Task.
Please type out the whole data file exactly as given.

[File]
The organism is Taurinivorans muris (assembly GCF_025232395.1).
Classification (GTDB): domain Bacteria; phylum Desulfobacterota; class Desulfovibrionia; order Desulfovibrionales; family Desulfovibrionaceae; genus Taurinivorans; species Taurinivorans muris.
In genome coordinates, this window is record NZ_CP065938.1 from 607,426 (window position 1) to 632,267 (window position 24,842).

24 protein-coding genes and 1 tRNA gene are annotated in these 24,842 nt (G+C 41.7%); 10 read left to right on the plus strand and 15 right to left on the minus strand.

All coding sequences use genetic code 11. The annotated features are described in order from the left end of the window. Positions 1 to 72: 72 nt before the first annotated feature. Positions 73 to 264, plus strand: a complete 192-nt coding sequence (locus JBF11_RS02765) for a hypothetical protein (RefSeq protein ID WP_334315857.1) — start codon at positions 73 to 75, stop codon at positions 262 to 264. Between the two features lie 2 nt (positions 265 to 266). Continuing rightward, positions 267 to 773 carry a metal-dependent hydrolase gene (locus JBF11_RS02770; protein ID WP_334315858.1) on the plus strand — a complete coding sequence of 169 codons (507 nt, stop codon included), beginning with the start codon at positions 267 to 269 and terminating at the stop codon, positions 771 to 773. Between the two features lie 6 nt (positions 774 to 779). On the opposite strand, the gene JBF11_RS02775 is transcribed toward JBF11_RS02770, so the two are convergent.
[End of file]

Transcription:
The organism is Taurinivorans muris (assembly GCF_025232395.1).
Classification (GTDB): domain Bacteria; phylum Desulfobacterota; class Desulfovibrionia; order Desulfovibrionales; family Desulfovibrionaceae; genus Taurinivorans; species Taurinivorans muris.
In genome coordinates, this window is record NZ_CP065938.1 from 607,426 (window position 1) to 632,267 (window position 24,842).

24 protein-coding genes and 1 tRNA gene are annotated in these 24,842 nt (G+C 41.7%); 10 read left to right on the plus strand and 15 right to left on the minus strand.

All coding sequences use genetic code 11. The annotated features are described in order from the left end of the window. Positions 1 to 72: 72 nt before the first annotated feature. Positions 73 to 264, plus strand: a complete 192-nt coding sequence (locus JBF11_RS02765) for a hypothetical protein (RefSeq protein ID WP_334315857.1) — start codon at positions 73 to 75, stop codon at positions 262 to 264. Between the two features lie 2 nt (positions 265 to 266). Continuing rightward, positions 267 to 773 carry a metal-dependent hydrolase gene (locus JBF11_RS02770; protein ID WP_334315858.1) on the plus strand — a complete coding sequence of 169 codons (507 nt, stop codon included), beginning with the start codon at positions 267 to 269 and terminating at the stop codon, positions 771 to 773. Between the two features lie 6 nt (positions 774 to 779). On the opposite strand, the gene JBF11_RS02775 is transcribed toward JBF11_RS02770, so the two are convergent.